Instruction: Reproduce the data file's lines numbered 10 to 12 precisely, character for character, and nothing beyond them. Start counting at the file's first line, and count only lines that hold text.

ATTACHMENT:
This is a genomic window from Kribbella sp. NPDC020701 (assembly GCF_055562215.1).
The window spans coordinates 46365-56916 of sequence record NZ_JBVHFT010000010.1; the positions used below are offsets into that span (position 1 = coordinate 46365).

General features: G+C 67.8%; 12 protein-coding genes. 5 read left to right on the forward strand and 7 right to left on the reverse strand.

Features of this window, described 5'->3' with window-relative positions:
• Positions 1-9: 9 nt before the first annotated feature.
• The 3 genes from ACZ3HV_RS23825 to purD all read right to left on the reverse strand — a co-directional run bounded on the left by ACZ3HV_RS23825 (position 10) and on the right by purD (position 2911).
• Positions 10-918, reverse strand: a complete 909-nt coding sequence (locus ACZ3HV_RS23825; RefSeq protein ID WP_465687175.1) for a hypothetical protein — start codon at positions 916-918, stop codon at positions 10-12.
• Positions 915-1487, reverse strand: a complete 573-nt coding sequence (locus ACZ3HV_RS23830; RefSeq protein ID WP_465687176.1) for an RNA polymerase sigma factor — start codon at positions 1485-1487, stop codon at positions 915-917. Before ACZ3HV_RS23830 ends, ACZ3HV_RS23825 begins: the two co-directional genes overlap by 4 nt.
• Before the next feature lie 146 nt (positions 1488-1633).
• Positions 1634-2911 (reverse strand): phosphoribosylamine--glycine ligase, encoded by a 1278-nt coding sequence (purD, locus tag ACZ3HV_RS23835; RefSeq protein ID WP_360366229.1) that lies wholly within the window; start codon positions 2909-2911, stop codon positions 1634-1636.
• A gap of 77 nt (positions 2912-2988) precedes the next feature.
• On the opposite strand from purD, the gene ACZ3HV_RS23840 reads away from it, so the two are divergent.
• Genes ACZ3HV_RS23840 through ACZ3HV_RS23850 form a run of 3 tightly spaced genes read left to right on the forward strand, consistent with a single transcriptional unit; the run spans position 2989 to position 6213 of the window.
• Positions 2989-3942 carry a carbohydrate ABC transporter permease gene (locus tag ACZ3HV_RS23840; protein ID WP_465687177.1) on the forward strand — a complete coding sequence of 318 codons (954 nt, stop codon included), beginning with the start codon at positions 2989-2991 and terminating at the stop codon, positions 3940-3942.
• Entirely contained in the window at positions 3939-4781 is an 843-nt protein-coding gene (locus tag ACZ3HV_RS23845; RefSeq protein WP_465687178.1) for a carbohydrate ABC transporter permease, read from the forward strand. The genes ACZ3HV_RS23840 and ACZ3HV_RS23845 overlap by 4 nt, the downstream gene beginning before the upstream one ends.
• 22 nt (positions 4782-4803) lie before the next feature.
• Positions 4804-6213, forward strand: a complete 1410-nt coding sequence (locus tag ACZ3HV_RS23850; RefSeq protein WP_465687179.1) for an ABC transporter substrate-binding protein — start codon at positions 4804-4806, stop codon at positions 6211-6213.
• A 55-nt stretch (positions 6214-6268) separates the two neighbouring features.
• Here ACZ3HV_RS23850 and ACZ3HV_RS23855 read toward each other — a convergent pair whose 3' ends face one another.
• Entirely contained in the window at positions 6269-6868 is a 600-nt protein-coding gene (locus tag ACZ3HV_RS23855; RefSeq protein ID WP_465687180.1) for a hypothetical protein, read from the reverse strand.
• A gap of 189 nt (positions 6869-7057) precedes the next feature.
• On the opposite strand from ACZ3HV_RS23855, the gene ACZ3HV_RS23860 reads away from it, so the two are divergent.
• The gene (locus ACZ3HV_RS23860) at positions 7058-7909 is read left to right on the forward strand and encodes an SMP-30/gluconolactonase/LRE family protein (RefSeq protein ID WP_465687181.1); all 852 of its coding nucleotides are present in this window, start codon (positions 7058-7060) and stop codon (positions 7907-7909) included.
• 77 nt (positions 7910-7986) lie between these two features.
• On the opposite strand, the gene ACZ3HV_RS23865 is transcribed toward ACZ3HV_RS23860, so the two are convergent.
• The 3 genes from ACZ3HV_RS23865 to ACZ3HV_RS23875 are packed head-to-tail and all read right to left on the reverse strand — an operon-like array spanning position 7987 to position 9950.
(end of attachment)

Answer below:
• Positions 1634-2911 (reverse strand): phosphoribosylamine--glycine ligase, encoded by a 1278-nt coding sequence (purD, locus tag ACZ3HV_RS23835; RefSeq protein ID WP_360366229.1) that lies wholly within the window; start codon positions 2909-2911, stop codon positions 1634-1636.
• A gap of 77 nt (positions 2912-2988) precedes the next feature.
• On the opposite strand from purD, the gene ACZ3HV_RS23840 reads away from it, so the two are divergent.